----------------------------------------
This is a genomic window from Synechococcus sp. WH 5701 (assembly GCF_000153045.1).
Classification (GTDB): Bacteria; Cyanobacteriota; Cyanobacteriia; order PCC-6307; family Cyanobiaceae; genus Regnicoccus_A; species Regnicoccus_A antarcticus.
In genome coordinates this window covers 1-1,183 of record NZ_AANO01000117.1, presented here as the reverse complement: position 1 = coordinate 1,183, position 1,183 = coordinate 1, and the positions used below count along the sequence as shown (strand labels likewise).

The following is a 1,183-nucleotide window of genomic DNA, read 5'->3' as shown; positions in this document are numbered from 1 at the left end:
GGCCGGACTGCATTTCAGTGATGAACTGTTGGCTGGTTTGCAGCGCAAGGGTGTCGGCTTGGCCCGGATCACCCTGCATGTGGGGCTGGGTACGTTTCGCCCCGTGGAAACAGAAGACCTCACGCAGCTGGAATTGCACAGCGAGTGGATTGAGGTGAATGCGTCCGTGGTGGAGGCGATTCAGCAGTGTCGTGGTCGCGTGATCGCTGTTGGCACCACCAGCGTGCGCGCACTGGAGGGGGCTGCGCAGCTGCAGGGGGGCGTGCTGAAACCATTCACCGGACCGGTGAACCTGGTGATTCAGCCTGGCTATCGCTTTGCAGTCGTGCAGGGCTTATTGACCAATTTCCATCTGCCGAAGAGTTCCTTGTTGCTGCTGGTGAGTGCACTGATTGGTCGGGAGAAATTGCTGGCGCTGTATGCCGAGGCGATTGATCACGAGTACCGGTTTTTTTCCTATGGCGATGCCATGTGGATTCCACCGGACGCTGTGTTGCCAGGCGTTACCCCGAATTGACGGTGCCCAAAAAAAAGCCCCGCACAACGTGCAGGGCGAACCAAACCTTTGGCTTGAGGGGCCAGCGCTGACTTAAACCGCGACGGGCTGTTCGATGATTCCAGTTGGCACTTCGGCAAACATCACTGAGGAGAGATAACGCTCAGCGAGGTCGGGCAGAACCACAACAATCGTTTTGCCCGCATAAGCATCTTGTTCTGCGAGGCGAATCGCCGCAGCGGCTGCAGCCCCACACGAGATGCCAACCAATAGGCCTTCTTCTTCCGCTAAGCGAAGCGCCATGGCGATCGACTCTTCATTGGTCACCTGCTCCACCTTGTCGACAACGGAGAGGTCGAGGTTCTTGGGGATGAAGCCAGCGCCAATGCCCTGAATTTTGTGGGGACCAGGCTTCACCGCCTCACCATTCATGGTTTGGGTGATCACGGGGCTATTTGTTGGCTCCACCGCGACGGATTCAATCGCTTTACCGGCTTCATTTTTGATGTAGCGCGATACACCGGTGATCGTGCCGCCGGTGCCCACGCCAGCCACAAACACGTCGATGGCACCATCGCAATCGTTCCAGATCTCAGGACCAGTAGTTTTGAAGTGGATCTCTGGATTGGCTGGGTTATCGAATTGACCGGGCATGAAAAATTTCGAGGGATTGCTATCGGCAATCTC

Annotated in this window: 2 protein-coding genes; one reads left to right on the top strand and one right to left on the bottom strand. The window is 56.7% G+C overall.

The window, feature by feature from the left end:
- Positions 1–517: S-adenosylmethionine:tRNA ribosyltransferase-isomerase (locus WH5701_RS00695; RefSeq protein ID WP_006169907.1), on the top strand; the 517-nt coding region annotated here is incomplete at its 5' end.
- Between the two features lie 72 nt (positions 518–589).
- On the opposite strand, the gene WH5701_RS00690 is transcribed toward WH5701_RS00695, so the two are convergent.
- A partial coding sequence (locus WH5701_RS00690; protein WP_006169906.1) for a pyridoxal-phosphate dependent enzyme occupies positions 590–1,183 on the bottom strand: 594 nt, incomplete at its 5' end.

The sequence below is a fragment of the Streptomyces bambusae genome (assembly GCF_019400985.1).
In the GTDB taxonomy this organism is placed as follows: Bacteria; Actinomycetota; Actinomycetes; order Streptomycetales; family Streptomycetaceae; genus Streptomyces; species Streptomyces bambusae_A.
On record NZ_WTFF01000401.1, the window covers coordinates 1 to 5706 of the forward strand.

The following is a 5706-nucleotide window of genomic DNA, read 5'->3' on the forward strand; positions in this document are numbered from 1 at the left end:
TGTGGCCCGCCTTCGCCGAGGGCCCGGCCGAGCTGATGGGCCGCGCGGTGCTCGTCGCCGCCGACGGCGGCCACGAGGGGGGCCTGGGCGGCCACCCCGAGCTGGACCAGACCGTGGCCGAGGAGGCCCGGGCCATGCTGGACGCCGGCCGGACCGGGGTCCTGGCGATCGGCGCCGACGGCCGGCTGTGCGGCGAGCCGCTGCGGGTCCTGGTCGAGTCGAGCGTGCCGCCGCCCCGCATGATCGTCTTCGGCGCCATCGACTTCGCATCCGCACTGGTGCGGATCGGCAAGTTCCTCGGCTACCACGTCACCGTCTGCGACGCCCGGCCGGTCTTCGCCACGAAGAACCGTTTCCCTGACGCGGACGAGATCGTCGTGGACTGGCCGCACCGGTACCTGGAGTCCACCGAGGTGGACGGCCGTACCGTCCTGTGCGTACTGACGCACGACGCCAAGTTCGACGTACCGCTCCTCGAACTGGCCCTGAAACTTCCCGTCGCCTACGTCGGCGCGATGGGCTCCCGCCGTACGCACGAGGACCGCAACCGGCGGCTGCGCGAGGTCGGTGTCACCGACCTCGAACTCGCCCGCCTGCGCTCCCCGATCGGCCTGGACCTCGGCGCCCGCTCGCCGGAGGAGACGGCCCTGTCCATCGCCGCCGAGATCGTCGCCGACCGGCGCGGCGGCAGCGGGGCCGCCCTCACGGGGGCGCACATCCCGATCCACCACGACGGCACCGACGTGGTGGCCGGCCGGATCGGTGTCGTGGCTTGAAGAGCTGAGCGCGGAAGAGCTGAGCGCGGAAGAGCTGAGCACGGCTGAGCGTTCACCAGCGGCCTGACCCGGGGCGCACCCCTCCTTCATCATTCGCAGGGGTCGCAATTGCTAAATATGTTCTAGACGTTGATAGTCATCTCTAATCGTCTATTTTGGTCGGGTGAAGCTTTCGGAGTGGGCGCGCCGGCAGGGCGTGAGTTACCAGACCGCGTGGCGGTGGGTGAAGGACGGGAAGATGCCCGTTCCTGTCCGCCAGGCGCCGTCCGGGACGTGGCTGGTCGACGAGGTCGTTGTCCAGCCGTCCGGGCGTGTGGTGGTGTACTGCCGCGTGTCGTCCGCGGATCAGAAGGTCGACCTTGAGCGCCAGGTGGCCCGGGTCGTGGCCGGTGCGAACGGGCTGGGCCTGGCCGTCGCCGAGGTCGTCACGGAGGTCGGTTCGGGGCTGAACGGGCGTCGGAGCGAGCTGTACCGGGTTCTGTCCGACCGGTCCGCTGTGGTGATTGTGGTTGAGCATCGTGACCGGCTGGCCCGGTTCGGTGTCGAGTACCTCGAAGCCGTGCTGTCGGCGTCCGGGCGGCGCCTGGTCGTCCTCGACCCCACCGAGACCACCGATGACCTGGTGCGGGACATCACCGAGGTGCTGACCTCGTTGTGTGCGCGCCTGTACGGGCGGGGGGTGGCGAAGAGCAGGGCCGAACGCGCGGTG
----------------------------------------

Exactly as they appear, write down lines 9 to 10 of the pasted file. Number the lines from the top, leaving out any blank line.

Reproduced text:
- Between the two features lie 72 nt (positions 518–589).
- On the opposite strand, the gene WH5701_RS00690 is transcribed toward WH5701_RS00695, so the two are convergent.